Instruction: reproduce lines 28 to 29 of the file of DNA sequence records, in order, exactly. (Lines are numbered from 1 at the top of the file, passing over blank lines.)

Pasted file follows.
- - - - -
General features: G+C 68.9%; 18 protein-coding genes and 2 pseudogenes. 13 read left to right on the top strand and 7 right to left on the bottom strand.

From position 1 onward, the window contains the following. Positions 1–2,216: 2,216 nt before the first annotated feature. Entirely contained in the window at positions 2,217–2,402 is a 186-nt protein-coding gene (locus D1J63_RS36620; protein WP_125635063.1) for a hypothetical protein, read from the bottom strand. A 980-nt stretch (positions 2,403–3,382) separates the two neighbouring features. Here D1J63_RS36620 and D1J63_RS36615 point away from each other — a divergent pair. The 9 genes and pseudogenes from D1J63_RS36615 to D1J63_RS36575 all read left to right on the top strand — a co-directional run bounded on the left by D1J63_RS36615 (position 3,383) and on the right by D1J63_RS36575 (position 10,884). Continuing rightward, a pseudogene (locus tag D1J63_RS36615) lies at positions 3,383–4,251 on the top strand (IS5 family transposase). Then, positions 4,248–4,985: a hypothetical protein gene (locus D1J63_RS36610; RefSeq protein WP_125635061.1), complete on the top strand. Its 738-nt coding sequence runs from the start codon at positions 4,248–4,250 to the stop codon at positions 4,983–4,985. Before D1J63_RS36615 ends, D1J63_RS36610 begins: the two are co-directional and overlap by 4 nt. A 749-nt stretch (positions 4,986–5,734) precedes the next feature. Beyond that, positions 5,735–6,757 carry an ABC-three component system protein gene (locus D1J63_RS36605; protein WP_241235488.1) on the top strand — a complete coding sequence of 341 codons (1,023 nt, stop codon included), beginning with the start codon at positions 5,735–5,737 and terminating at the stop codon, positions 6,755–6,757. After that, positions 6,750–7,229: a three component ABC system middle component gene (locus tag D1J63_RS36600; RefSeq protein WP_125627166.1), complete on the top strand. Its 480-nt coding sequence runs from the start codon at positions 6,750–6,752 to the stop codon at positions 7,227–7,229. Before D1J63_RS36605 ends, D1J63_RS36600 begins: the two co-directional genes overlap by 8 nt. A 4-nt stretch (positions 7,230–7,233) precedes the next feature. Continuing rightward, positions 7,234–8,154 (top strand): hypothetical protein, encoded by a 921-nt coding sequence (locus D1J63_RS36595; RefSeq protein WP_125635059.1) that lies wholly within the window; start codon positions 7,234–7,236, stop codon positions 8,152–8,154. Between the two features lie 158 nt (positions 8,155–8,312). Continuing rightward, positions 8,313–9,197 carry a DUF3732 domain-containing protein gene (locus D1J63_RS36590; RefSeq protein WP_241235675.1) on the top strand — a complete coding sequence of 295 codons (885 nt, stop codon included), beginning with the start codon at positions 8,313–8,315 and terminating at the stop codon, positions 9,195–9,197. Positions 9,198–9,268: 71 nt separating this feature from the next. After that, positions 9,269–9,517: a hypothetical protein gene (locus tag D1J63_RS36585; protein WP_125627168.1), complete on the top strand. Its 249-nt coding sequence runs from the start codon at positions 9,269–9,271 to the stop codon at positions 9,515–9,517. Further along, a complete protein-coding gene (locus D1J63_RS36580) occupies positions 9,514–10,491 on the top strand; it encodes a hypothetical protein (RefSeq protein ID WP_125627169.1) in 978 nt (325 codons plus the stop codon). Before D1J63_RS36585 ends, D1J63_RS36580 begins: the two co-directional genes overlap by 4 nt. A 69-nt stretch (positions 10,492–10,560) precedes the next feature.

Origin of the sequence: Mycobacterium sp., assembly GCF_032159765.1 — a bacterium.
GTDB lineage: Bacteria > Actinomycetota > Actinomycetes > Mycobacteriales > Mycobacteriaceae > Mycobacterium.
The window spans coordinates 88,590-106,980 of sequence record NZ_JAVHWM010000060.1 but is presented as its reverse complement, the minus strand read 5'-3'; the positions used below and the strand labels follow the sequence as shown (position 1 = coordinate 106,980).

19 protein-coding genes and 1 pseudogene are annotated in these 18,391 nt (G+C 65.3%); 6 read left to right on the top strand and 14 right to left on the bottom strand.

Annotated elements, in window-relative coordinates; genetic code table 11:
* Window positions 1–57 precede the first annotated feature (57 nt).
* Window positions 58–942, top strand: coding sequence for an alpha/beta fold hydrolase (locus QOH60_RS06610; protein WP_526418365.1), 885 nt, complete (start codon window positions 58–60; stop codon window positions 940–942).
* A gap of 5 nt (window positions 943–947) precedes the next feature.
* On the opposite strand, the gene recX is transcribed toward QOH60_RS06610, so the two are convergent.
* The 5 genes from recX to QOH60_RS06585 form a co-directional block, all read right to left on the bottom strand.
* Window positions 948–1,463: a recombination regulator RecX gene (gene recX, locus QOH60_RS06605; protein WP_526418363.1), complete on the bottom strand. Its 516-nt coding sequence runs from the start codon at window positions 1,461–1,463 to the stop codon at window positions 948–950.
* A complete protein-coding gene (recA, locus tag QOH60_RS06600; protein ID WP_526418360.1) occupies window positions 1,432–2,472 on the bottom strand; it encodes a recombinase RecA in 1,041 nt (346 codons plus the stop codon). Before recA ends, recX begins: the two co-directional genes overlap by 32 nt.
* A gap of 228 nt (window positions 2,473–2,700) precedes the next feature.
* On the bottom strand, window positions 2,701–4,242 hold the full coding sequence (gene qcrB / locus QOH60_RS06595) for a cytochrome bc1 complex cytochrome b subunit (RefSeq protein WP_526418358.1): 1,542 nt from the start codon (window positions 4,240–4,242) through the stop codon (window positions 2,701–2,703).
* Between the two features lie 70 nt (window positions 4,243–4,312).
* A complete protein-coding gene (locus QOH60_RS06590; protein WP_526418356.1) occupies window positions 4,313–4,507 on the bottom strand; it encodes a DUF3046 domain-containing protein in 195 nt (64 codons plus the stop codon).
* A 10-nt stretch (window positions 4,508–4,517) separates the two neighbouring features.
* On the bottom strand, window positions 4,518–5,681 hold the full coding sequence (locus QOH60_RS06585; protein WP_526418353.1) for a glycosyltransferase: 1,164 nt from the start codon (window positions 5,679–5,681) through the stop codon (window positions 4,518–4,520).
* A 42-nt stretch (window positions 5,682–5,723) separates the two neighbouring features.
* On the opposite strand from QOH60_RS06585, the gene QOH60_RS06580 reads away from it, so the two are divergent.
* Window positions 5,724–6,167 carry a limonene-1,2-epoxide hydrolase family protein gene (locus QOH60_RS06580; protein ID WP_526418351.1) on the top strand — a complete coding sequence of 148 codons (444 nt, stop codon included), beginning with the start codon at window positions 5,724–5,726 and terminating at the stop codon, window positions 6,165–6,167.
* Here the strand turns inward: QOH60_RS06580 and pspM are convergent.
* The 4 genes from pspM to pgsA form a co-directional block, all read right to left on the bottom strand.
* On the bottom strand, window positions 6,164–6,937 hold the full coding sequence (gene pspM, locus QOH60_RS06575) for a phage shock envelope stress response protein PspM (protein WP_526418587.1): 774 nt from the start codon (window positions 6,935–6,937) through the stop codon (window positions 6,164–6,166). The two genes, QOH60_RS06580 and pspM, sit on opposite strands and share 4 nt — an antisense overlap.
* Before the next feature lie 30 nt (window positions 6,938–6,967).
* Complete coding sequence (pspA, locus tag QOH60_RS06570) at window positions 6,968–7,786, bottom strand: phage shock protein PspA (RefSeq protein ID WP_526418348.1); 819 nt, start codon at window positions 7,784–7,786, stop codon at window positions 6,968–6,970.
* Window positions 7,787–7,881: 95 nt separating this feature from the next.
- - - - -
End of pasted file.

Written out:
* Complete coding sequence (pspA, locus tag QOH60_RS06570) at window positions 6,968–7,786, bottom strand: phage shock protein PspA (RefSeq protein ID WP_526418348.1); 819 nt, start codon at window positions 7,784–7,786, stop codon at window positions 6,968–6,970.
* Window positions 7,787–7,881: 95 nt separating this feature from the next.